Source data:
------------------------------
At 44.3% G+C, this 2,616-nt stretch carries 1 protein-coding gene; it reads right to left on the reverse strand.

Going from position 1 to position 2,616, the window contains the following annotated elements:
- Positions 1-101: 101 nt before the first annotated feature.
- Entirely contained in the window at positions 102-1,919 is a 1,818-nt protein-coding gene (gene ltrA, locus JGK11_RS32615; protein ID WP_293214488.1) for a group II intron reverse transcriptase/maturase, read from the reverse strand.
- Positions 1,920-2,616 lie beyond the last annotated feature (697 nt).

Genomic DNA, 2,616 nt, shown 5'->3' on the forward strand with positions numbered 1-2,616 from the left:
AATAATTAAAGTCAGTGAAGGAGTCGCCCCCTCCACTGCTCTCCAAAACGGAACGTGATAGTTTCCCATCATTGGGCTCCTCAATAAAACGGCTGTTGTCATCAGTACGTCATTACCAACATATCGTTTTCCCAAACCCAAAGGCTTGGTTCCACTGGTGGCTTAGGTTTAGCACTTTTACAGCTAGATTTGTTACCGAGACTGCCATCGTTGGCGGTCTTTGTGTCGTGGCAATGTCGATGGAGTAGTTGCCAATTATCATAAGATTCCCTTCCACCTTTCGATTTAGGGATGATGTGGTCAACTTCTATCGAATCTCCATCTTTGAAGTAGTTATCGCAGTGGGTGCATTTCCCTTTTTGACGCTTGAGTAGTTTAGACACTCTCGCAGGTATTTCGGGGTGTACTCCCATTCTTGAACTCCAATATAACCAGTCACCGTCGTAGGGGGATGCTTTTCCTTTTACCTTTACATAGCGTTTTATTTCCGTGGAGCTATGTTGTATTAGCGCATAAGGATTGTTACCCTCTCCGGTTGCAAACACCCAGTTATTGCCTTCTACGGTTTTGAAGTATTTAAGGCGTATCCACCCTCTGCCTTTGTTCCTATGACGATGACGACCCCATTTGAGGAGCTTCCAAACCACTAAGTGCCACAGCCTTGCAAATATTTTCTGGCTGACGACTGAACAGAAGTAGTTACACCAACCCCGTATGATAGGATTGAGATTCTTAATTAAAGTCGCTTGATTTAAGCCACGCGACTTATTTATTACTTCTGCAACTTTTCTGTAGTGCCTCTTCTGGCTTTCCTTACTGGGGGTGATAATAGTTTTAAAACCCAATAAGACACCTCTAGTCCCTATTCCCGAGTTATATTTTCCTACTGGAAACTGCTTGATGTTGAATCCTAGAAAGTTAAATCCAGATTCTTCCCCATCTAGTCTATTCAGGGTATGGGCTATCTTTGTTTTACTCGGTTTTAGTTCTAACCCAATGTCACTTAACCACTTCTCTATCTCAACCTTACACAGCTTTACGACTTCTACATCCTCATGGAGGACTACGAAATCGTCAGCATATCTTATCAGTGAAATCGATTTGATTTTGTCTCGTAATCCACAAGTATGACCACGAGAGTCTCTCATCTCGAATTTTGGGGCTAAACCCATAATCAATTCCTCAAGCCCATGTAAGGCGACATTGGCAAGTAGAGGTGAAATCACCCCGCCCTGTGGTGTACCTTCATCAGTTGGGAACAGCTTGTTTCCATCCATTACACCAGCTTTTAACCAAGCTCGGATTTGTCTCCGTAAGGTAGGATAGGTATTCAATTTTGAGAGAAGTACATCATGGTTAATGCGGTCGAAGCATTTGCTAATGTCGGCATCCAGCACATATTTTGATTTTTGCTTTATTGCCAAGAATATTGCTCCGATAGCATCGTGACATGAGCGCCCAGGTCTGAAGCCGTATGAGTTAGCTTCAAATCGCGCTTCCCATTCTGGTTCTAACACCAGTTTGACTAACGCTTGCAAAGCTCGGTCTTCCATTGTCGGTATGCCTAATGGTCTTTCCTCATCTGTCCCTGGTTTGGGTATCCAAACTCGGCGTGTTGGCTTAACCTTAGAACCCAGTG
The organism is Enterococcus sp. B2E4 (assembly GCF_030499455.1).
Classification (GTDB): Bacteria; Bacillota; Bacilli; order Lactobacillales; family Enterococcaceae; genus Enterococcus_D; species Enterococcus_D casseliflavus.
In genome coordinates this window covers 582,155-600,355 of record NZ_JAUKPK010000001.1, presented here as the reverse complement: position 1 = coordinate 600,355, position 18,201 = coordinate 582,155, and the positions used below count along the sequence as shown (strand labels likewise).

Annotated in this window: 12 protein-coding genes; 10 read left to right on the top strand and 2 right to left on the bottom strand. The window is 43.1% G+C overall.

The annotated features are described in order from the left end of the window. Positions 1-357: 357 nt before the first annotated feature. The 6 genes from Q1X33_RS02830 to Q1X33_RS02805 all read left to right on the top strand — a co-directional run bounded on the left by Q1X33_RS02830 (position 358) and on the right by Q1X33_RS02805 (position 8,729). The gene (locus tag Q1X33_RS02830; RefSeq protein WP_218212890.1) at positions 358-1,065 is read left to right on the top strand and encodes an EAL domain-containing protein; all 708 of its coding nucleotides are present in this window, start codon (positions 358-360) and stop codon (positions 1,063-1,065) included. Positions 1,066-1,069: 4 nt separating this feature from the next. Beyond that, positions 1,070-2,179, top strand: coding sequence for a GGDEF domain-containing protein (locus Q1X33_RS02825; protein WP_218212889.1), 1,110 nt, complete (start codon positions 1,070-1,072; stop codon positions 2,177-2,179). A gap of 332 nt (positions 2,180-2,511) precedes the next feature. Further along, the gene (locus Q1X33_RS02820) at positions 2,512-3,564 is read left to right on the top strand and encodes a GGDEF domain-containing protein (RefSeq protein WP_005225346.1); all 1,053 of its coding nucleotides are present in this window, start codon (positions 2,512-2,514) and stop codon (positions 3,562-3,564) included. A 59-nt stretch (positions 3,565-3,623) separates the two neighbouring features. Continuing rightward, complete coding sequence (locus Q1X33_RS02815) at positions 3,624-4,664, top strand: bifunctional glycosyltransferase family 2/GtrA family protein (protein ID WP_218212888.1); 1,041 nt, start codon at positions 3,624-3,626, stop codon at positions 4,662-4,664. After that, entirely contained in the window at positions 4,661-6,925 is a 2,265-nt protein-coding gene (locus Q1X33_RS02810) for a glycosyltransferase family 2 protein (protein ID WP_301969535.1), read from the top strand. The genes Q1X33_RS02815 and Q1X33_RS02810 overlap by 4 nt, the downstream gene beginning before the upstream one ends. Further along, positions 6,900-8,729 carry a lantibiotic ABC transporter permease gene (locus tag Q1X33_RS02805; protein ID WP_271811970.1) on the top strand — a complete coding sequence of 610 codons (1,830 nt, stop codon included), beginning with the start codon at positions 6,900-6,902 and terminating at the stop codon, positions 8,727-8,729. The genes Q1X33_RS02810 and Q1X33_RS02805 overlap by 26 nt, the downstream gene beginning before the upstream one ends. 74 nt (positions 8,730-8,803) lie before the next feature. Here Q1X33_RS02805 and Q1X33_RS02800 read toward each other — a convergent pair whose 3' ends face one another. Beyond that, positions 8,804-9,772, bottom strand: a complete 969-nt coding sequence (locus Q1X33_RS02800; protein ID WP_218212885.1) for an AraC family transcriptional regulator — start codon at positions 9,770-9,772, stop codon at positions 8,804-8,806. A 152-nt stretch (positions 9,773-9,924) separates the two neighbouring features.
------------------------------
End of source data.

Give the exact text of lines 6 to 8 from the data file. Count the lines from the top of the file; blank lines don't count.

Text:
Genomic DNA, 2,616 nt, shown 5'->3' on the forward strand with positions numbered 1-2,616 from the left:
AATAATTAAAGTCAGTGAAGGAGTCGCCCCCTCCACTGCTCTCCAAAACGGAACGTGATAGTTTCCCATCATTGGGCTCCTCAATAAAACGGCTGTTGTCATCAGTACGTCATTACCAACATATCGTTTTCCCAAACCCAAAGGCTTGGTTCCACTGGTGGCTTAGGTTTAGCACTTTTACAGCTAGATTTGTTACCGAGACTGCCATCGTTGGCGGTCTTTGTGTCGTGGCAATGTCGATGGAGTAGTTGCCAATTATCATAAGATTCCCTTCCACCTTTCGATTTAGGGATGATGTGGTCAACTTCTATCGAATCTCCATCTTTGAAGTAGTTATCGCAGTGGGTGCATTTCCCTTTTTGACGCTTGAGTAGTTTAGACACTCTCGCAGGTATTTCGGGGTGTACTCCCATTCTTGAACTCCAATATAACCAGTCACCGTCGTAGGGGGATGCTTTTCCTTTTACCTTTACATAGCGTTTTATTTCCGTGGAGCTATGTTGTATTAGCGCATAAGGATTGTTACCCTCTCCGGTTGCAAACACCCAGTTATTGCCTTCTACGGTTTTGAAGTATTTAAGGCGTATCCACCCTCTGCCTTTGTTCCTATGACGATGACGACCCCATTTGAGGAGCTTCCAAACCACTAAGTGCCACAGCCTTGCAAATATTTTCTGGCTGACGACTGAACAGAAGTAGTTACACCAACCCCGTATGATAGGATTGAGATTCTTAATTAAAGTCGCTTGATTTAAGCCACGCGACTTATTTATTACTTCTGCAACTTTTCTGTAGTGCCTCTTCTGGCTTTCCTTACTGGGGGTGATAATAGTTTTAAAACCCAATAAGACACCTCTAGTCCCTATTCCCGAGTTATATTTTCCTACTGGAAACTGCTTGATGTTGAATCCTAGAAAGTTAAATCCAGATTCTTCCCCATCTAGTCTATTCAGGGTATGGGCTATCTTTGTTTTACTCGGTTTTAGTTCTAACCCAATGTCACTTAACCACTTCTCTATCTCAACCTTACACAGCTTTACGACTTCTACATCCTCATGGAGGACTACGAAATCGTCAGCATATCTTATCAGTGAAATCGATTTGATTTTGTCTCGTAATCCACAAGTATGACCACGAGAGTCTCTCATCTCGAATTTTGGGGCTAAACCCATAATCAATTCCTCAAGCCCATGTAAGGCGACATTGGCAAGTAGAGGTGAAATCACCCCGCCCTGTGGTGTACCTTCATCAGTTGGGAACAGCTTGTTTCCATCCATTACACCAGCTTTTAACCAAGCTCGGATTTGTCTCCGTAAGGTAGGATAGGTATTCAATTTTGAGAGAAGTACATCATGGTTAATGCGGTCGAAGCATTTGCTAATGTCGGCATCCAGCACATATTTTGATTTTTGCTTTATTGCCAAGAATATTGCTCCGATAGCATCGTGACATGAGCGCCCAGGTCTGAAGCCGTATGAGTTAGCTTCAAATCGCGCTTCCCATTCTGGTTCTAACACCAGTTTGACTAACGCTTGCAAAGCTCGGTCTTCCATTGTCGGTATGCCTAATGGTCTTTCCTCATCTGTCCCTGGTTTGGGTATCCAAACTCGGCGTGTTGGCTTAACCTTAGAACCCAGTG
The organism is Enterococcus sp. B2E4 (assembly GCF_030499455.1).